Wednesday, February 27, 2008

Evolution of the Web

While it is foolish to imagine we can label the variations in the World Wide Web like we label software versions, it is a good idea to throw up the occasional sign post as a means of tracking the progress of the internet. As with any large, complex organized system, the internet will evolve. While I have never been a champion of "bleeding edge" technology, it is important to understand where the changes in technology have taken us. As business becomes more dependent on the incredible communications capability inherent to the internet, it is mandatory that we keep abreast of changes and developments so that we can be best positioned to take advantage of new technologies.

First, let's look at where we have been and where we are now:

Web 1.0: Where We Were (ca. 1994-2004):
  • HTML Web pages
  • Browsers
  • E-mail becomes ubiquitous as business tool
  • Online stores
  • Search engines
  • Dot-com boom (and bust!)

Web 2.0: Where We Are (ca. 2004 – present)

  • Fast connections enable more vibrant content
  • User generation of much of that content
  • Online sales become a measurable and increasingly important part of the economy
  • Key words to enhance search engine position
  • Click-through advertising
  • Social networking sites – MySpace, YouTube, etc. – create online communities and vastly enhance online marketing (including viral marketing)
  • Wikis
  • Wireless devices
And now that we are just getting used to Web 2.0 and all paradigm shift that has provided a forum for everyone from genius to wacko, there is a small percentage that is already discussing Web 3.0.
I am not negating the importance of looking ahead. Quite to the contrary. Forward thinking people are the pioneers that will open new terrain on the internet frontier. But, since my clients expect me to stay ahead of the curve for them, I will herein post my thoughts on what will be called Web 3.0.
First, Web 3.0 will begin to see the real birth of the semantic web. The current web requires human command and control to determine the usefulness of content, the semantic web is "...a vision of information that is understandable by computers, so that they can perform more of the tedious work involved in finding, sharing and combining information on the web." The architectural foundations for this shift will be laid soon as the necessary means of tracking user informational preferences are being understood through such social data experiments as Digg and other bookmarking sites.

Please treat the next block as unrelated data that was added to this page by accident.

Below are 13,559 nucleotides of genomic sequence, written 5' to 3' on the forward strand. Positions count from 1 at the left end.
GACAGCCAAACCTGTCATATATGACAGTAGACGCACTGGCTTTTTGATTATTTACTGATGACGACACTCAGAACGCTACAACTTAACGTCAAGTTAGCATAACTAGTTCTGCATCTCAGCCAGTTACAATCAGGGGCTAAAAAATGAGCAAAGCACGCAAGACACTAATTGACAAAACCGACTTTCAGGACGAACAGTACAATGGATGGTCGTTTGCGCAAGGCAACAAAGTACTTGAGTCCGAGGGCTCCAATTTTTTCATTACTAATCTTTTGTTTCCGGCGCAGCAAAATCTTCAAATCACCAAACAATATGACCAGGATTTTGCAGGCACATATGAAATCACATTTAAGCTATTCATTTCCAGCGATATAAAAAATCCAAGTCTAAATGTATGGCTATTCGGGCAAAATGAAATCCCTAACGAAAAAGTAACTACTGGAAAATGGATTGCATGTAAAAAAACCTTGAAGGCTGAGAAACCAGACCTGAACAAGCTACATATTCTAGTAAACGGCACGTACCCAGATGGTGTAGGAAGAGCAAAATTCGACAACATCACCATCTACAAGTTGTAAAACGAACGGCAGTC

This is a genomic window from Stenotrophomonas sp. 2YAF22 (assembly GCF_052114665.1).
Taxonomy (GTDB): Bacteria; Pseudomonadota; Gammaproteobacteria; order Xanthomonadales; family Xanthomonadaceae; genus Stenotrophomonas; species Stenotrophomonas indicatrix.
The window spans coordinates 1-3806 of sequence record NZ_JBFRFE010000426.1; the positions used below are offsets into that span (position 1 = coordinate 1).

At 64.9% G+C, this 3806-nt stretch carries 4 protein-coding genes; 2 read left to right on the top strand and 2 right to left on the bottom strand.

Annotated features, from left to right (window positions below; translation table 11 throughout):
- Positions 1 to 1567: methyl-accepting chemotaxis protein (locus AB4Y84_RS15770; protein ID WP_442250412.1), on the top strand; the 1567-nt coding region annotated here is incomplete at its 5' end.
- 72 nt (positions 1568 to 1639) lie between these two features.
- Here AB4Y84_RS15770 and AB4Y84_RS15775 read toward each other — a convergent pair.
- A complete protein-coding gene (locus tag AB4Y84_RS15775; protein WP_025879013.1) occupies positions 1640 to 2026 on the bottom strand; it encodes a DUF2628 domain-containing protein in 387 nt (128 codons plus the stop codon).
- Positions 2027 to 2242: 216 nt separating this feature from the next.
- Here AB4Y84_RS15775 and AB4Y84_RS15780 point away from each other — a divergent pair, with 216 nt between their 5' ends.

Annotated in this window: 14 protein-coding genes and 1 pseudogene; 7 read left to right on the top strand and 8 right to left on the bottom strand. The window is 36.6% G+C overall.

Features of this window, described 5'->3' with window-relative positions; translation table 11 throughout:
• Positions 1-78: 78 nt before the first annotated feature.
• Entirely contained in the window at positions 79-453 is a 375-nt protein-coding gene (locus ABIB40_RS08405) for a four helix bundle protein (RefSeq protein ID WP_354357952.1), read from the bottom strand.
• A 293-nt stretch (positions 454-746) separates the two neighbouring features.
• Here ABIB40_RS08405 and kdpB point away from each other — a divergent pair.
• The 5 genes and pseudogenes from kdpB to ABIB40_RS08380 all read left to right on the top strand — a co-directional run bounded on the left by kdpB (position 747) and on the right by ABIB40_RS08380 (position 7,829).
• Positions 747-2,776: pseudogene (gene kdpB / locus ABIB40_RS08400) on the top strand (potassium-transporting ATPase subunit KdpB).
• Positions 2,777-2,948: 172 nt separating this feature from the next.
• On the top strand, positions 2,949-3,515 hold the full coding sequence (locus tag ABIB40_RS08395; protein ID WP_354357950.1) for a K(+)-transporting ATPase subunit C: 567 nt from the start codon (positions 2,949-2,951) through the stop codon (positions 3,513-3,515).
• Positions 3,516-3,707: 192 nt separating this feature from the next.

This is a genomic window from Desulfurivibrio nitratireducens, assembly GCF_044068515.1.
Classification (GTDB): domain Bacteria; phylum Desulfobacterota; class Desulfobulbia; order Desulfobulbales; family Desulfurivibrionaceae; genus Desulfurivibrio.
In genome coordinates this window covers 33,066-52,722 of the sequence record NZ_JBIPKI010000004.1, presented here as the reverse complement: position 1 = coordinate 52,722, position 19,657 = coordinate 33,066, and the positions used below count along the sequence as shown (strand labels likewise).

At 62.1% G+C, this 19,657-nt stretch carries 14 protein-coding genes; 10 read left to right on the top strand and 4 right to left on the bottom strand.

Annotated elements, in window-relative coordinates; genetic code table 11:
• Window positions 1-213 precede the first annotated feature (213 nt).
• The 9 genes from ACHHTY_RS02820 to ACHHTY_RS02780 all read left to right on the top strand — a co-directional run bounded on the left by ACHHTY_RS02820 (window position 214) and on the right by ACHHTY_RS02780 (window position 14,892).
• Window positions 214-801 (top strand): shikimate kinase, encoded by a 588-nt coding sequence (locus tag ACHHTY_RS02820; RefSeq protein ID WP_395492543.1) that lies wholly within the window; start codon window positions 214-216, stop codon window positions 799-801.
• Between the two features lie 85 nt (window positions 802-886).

Artificial intelligence will begin to take a larger role on the internet. Early versions of AI can be found on most dating web sites as the programmers attempt to expand their ability to understand and communicate with people in these environments. Current AI systems are limited to simple response and answer relationships but will continue to expand and evolve as more data becomes available to them. I am not predicting the birth of the HAL 9000 by any stretch of the imagination, but continued advances in AI will begin to reap real benefits for regular users.
Web 3.0 will also extend the reach of web-based applications such as Google Apps. New technology will "close the connection loop" with these web based applications by allowing users the ability to utilize those applications even when they are disconnected from the internet. Once this functionality is deployed, a larger percentage of the business world will adopt these online applications.
Also we will see a blurring of the lines between web users. The web will become a true communal medium where the most timely and well-accepted opinions and ideas will gain credence. In essence, the web will become a truly democratic marketplace for ideas. The freely written opinions of users will have the same power as the marketing budgets of multinational corporations. Credibility will become the real currency of the web as those who establish themselves as experts in a field of knowledge will have greater sway over subscribed opinions.
Essentially, Web 3.0 will be an extension of Web 2.0 concepts and ideology with further growth in online applications capability. If you have an idea for how this might benefit your business then I recommend you contact me so we can start making plans for you to take advantage.

Sources:
1) bMighty.Com Article: Web 3.0
2) Wikipedia: Web 3.0
3) PC Magazine Article: Web 3.0



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